Monday, September 1, 2014

It’s All a Blur

He couldn’t get close enough to wolves in the wild to film their social activity, so with a deadline looming, he rented domesticated wolves.” This promo on NPR about the making of animal documentaries caught my attention. I’d heard exposes about Animal Planet earlier in the summer—depicting film crews who bated animals before filming. The stories don’t surprise me. And yet, today as I listened to the phrase “he rented domesticated wolves,” I thought, in this new century, is there a line between fiction and reality, and if so, what is it?

This all sounds a bit like Jayson Blair who was caught both plagiarizing and fabricating stories for the New York Times back in 2003 before he resigned. He wasn’t the first journalist to perpetrate such lies on the news reading public, but he was a spectacular example that fiction can easily masquerade as fact.

Another story on NPR earlier in the week about the latest war tourism somehow worried me more. They recounted the story of former Army Pvt. Eric Harroun, one American among many, who have gone on their own to fight in Syria. Harroun documented his pursuit of the enemy on camera and posted it on Facebook and YouTube with his narration. It sounded like a bad movie or a video game. A listener could hear him lock and load his weapon, no doubt an automatic one. It was eerie and strange. Was it real or memorex? 

What happened? It’s a chaotic scene in Syria with a variety of forces fighting one another. He was arrested for treason when he returned to the US and spent 6 months in solitary. Eventually the charge was changed to providing weapons to the enemy and released for time served.

I lived in Michigan during the early days of the Michigan Militia, which according to their website held an event this weekend, so I’m not unfamiliar with the idea that Americans would take up arms to protect themselves at home and abroad. As much as that may trouble me, what caught my attention this time was the making of the documentaries. While life and death were clearly at stake, the imitation of a fictive storyline with all of the elements, save an underscore of music, made this somehow more about self and fun than about duty or country.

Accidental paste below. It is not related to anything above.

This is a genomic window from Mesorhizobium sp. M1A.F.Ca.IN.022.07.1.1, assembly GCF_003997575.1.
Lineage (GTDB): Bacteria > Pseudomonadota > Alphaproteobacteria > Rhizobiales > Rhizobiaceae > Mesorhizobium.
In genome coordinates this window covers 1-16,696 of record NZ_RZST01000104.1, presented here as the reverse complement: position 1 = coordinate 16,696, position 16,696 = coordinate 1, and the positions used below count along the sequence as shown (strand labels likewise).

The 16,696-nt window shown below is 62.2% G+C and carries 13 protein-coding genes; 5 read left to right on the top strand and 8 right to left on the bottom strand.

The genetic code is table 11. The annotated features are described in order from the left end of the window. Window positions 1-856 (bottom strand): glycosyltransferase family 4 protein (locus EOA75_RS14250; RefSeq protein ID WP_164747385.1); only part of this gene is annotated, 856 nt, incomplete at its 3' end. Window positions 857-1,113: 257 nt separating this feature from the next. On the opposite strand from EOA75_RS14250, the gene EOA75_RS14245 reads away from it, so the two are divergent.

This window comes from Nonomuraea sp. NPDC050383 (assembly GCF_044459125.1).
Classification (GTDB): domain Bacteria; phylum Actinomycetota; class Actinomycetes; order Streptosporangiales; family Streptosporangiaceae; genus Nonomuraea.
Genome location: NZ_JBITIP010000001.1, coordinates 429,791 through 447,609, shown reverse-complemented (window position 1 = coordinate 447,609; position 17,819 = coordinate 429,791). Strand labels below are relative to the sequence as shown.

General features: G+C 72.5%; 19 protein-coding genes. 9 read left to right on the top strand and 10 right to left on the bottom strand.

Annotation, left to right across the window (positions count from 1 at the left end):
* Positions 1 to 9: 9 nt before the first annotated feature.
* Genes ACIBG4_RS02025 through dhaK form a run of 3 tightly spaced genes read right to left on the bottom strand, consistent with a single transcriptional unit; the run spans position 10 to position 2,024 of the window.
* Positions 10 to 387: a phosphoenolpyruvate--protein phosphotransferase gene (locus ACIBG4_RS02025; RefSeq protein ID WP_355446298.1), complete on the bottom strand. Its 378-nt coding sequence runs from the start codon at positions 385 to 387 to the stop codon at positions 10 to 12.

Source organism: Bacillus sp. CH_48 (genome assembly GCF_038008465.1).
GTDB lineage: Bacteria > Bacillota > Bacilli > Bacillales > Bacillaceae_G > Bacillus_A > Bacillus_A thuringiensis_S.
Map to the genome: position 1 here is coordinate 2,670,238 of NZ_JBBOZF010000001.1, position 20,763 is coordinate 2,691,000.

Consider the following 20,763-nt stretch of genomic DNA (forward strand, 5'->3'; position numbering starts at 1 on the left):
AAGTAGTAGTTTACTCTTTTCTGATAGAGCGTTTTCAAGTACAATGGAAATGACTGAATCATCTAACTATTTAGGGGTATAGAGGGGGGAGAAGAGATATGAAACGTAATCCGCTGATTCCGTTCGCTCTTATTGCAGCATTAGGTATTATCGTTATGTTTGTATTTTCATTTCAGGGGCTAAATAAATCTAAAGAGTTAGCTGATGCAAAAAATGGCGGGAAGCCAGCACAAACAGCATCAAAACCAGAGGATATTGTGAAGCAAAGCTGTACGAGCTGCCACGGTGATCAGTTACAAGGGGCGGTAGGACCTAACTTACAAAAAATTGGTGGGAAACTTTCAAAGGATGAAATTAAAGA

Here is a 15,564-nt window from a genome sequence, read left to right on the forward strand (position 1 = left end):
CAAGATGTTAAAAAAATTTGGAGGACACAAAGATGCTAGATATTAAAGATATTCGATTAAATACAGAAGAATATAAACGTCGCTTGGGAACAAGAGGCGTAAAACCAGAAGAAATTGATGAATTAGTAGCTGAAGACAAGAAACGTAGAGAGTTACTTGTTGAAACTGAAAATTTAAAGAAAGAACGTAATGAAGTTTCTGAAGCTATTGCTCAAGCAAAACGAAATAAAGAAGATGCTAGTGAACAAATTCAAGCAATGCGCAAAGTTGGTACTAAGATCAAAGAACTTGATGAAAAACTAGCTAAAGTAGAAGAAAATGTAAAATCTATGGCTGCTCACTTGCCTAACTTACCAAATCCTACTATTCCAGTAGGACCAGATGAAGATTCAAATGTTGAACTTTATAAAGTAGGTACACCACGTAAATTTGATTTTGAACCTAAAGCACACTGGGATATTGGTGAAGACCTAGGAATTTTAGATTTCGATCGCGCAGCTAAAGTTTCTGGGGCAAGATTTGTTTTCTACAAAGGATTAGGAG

Why does this blurring of fact and fiction matter to me? I write fiction. I’m a scholar. The two meld. In writing Isolation I did a great deal of research. My goal: make my fiction seem real. I don’t think that’s new. Even when writers aren’t academics or researchers, they’re readers and observers. I think writers of fiction have always wanted to tell a true story. Not true in the sense of it happened, but true to life. Believable. 

And in promoting my novel I try again to connect my fiction to current news. A recent tweet: 

“They stopped and put on masks before touching him again.” It wasn’t Ebola, but it could have been. 

If the quotation marks seem odd, it’s because the first sentence comes from my novel and appears within the larger context of the story of Tom├ís on a site called Bublish. The second sentence connects the quote to the news of the day. Was it successful? I’m too new at social marketing to be sure, but I will say it got more views than most of my tweets. Why? Again, I can’t possibly know, but I suspect that which leads to trending, popular culture’s interplay with news.